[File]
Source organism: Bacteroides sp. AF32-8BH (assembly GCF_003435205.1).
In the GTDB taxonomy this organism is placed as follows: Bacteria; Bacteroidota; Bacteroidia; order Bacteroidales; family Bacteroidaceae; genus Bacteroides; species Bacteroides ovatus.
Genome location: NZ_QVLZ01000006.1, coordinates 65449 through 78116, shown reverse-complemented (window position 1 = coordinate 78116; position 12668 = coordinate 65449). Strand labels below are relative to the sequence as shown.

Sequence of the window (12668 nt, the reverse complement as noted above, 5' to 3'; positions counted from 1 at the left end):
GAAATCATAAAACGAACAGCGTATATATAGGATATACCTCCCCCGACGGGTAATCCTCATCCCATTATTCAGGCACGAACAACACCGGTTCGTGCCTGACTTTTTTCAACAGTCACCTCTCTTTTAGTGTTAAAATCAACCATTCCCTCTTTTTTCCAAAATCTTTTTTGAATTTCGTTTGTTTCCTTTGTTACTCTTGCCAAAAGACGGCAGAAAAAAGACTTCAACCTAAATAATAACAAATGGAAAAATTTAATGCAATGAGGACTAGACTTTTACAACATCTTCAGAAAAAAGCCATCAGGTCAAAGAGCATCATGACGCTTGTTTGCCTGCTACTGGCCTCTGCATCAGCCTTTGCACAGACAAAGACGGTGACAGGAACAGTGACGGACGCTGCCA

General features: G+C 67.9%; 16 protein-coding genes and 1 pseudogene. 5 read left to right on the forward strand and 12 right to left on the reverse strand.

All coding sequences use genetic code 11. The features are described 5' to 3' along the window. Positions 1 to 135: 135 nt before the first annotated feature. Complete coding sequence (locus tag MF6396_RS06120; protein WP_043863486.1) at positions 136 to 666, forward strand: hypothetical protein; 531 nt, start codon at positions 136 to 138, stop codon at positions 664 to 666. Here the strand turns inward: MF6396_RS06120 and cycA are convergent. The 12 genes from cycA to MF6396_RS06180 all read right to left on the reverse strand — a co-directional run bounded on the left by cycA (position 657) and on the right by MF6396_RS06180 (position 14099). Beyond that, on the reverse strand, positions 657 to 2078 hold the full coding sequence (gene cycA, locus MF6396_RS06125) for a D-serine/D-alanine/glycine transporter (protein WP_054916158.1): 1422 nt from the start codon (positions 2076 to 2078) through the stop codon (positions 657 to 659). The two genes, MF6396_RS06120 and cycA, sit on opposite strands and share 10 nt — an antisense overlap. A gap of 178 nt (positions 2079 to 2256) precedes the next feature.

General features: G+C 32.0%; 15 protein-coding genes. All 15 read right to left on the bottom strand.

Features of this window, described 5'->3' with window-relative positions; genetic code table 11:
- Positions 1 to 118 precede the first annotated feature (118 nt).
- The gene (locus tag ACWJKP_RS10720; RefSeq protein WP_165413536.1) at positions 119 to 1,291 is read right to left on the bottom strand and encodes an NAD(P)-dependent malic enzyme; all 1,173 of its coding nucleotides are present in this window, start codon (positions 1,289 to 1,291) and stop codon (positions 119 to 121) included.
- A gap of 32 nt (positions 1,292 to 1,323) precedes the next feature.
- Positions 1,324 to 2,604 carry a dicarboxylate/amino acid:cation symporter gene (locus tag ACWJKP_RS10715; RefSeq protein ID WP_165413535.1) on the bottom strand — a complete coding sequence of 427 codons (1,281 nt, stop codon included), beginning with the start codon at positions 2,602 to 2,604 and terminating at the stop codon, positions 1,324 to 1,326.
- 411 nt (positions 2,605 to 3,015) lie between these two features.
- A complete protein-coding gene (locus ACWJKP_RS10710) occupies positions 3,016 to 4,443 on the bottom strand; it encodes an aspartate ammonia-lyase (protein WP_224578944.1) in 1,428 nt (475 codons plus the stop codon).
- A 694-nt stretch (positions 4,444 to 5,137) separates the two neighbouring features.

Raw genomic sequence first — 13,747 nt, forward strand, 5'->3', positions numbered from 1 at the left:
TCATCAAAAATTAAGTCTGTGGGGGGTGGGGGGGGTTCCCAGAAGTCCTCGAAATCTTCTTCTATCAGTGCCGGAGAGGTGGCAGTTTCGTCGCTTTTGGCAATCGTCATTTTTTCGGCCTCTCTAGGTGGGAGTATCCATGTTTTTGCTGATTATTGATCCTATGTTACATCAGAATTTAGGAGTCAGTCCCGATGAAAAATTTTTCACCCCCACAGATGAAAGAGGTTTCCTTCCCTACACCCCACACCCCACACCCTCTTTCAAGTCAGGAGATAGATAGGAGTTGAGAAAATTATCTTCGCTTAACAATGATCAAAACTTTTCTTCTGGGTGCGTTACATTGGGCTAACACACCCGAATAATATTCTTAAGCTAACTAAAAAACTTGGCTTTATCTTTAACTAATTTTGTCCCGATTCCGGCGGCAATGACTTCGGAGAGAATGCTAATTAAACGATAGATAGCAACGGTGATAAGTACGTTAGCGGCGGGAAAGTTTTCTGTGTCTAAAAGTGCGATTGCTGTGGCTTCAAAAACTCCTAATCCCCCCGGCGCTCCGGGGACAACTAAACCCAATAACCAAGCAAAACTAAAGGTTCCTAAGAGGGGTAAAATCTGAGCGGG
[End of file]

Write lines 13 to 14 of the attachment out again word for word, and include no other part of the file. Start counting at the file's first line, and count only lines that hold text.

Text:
- Positions 1,324 to 2,604 carry a dicarboxylate/amino acid:cation symporter gene (locus tag ACWJKP_RS10715; RefSeq protein ID WP_165413535.1) on the bottom strand — a complete coding sequence of 427 codons (1,281 nt, stop codon included), beginning with the start codon at positions 2,602 to 2,604 and terminating at the stop codon, positions 1,324 to 1,326.
- 411 nt (positions 2,605 to 3,015) lie between these two features.